A little look at the front end.

BC30%20sway%20150.gif



To keep the BC30 very compact yet still allow the cells to be changed, Fenix use a carrier that sides into the BC30 body and is removed as shown here.

BC30%20Removing%20carrier.gif



Thanks to Rob at MyFenix, the BC30 sent to me for review has been personalised with laser engraving. This is a service MyFenix are now offering should you wish to add the personal touch to your lights.

Looking closer at the engraving itself you can see the slight pattern created by the laser path and how the laser 'pecks' away at the surface. This is normal for laser engraving and is shown for the sake of interest.

BC30%20engraving.gif





The beam

The BC30's beam is lovely and smooth, well shaped and amazingly powerful. The neutral tint avoids glare and shows colours well.

On the edges of the indoor beamshot you can see the double shadows due to fact that the BC30 has two separate emitter/reflectors. You will also start to notice the beam shaping.

Outdoors the BC30's beam shaping works well to give reach but also light the ground surface.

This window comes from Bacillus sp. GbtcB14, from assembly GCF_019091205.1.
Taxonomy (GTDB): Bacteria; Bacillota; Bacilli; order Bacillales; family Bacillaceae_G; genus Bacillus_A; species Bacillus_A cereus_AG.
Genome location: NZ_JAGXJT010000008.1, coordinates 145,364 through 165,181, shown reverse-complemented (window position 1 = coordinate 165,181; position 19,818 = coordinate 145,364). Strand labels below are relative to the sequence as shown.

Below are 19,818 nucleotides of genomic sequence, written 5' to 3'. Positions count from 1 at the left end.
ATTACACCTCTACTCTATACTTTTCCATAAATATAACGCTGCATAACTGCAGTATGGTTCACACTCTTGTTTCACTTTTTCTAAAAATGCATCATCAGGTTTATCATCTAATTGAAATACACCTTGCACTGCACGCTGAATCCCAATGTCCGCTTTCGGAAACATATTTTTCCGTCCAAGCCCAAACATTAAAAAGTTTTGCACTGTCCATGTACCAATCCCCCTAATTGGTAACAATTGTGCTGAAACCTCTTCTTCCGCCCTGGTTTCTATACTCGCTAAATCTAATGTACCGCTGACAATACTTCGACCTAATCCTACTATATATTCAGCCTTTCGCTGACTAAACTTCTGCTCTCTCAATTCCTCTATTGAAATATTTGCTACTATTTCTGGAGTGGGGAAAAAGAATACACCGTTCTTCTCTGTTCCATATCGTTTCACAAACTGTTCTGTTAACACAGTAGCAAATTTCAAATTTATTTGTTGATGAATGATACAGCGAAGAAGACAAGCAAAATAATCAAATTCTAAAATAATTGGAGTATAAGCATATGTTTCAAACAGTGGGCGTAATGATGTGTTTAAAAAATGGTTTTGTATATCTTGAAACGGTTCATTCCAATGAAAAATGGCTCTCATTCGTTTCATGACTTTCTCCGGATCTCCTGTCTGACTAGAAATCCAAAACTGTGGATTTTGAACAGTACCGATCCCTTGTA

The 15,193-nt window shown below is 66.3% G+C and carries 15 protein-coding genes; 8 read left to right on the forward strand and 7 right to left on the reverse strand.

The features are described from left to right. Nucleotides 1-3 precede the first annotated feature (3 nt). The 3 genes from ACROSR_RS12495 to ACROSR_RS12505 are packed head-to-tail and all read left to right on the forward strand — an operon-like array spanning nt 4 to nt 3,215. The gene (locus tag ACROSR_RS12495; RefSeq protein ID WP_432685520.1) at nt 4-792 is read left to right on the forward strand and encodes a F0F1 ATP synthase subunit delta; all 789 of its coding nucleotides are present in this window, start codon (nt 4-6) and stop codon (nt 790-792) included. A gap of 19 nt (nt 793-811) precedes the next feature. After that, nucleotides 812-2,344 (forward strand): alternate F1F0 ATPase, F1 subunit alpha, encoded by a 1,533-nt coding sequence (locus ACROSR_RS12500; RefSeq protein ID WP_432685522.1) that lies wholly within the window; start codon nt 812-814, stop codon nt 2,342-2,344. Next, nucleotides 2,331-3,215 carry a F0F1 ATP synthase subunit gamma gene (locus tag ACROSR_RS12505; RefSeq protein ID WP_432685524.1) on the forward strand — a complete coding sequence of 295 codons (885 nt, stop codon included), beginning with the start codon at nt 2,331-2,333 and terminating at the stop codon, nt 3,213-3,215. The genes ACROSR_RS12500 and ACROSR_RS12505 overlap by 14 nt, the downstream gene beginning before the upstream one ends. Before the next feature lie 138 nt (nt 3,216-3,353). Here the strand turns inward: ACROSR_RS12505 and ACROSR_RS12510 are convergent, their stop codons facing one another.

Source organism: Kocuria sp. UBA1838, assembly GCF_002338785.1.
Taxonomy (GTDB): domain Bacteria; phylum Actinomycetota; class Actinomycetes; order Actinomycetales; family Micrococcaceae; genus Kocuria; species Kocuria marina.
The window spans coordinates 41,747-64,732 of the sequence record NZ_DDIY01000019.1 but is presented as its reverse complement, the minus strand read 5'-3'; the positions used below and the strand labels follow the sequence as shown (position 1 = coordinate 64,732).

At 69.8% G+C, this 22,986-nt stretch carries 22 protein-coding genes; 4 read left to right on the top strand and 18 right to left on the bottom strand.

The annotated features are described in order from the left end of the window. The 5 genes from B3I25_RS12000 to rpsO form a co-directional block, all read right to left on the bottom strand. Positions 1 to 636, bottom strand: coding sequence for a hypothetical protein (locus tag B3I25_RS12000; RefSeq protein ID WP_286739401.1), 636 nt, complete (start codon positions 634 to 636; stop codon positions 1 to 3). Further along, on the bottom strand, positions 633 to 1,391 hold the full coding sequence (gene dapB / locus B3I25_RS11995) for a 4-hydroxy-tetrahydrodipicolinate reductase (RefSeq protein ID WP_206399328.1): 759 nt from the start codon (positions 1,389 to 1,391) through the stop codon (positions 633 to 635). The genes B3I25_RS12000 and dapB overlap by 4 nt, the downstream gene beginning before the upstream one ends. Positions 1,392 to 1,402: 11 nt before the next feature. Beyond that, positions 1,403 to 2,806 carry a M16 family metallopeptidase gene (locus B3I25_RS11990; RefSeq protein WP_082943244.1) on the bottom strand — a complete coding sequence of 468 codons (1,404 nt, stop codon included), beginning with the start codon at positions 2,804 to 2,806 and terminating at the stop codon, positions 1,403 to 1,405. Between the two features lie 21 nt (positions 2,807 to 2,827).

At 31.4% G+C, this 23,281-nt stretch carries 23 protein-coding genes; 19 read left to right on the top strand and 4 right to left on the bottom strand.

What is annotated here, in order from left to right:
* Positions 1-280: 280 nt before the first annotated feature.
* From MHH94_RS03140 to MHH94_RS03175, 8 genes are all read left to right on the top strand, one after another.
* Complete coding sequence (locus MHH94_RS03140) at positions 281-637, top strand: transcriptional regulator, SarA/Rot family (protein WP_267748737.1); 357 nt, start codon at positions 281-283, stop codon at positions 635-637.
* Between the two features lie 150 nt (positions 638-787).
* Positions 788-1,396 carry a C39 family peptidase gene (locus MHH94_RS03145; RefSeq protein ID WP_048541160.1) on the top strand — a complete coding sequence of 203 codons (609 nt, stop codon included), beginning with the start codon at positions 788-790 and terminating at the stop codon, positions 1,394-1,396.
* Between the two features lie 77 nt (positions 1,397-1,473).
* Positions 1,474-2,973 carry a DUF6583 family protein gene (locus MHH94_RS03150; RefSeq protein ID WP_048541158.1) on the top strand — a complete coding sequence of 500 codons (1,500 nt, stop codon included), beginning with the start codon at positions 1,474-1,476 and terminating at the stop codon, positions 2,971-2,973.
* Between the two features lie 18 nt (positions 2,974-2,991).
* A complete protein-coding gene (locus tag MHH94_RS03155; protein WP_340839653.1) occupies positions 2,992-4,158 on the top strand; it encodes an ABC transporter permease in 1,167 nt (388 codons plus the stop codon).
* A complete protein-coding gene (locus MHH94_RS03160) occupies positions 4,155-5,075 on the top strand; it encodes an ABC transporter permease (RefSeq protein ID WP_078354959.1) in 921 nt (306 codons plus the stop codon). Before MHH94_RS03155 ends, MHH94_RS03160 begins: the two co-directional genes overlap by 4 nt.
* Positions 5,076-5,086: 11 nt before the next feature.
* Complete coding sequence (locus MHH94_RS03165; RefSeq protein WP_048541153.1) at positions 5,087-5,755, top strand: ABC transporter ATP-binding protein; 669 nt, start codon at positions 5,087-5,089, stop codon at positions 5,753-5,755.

Shining on a white wall, the beam shape is clearly visible with its almost square topmost spill beam.

BC30%20standard%20beam.gif



Going out on the trail, and using the BT20 as a 'control', the BC30 on Turbo is a beast.

BC30%20trail%20beam.gif




Modes and User Interface:

With a single built-in electric click switch and additional remote switch, the Fenix BC30 has a very simple interface.

From OFF, press and hold for the main switch for 2s to turn on to the last used constant mode.

When ON press the switch briefly (and firmly in this sample) to cycle through LOW, MID, HIGH, TURBO back to LOW etc.

To switch OFF, press and hold the switch for 2s.

From OFF, press and hold for the remote switch for immediate Burst mode. This is a momentary function only and Burst goes off as soon as the switch is released. Burst can be accessed at any time from ON or OFF.

To activate strobe, when ON give the main switch a double click. A single click returns to steady output.



Batteries and output:

The BC30's cell configuration is 2S1P for 18650 and 4S1P for CR123, so it requires either 2x 18650 cells or 4x CR123.

Due to the design of the battery carrier, Fenix recommend the use of flat-top cells. Using button top cells can make fitting and removal difficult. Additionally, the battery carrier is quite stiff to push fully into place. If you don't get it in far enough, the lock 'grinds' as you rotate it. Fenix do provide an additional smaller o-ring to make this easier, but at the cost of water resistance.

Keeping this test as 'FENIX' as possible, the BC30 was powered using ARB-L2S cells charged with the ARE-C2 multi-chemistry charger.

To measure actual output, I built an integrating sphere. See here for more detail. The sensor registers visible light only (so Infra-Red and Ultra-Violet will not be measured).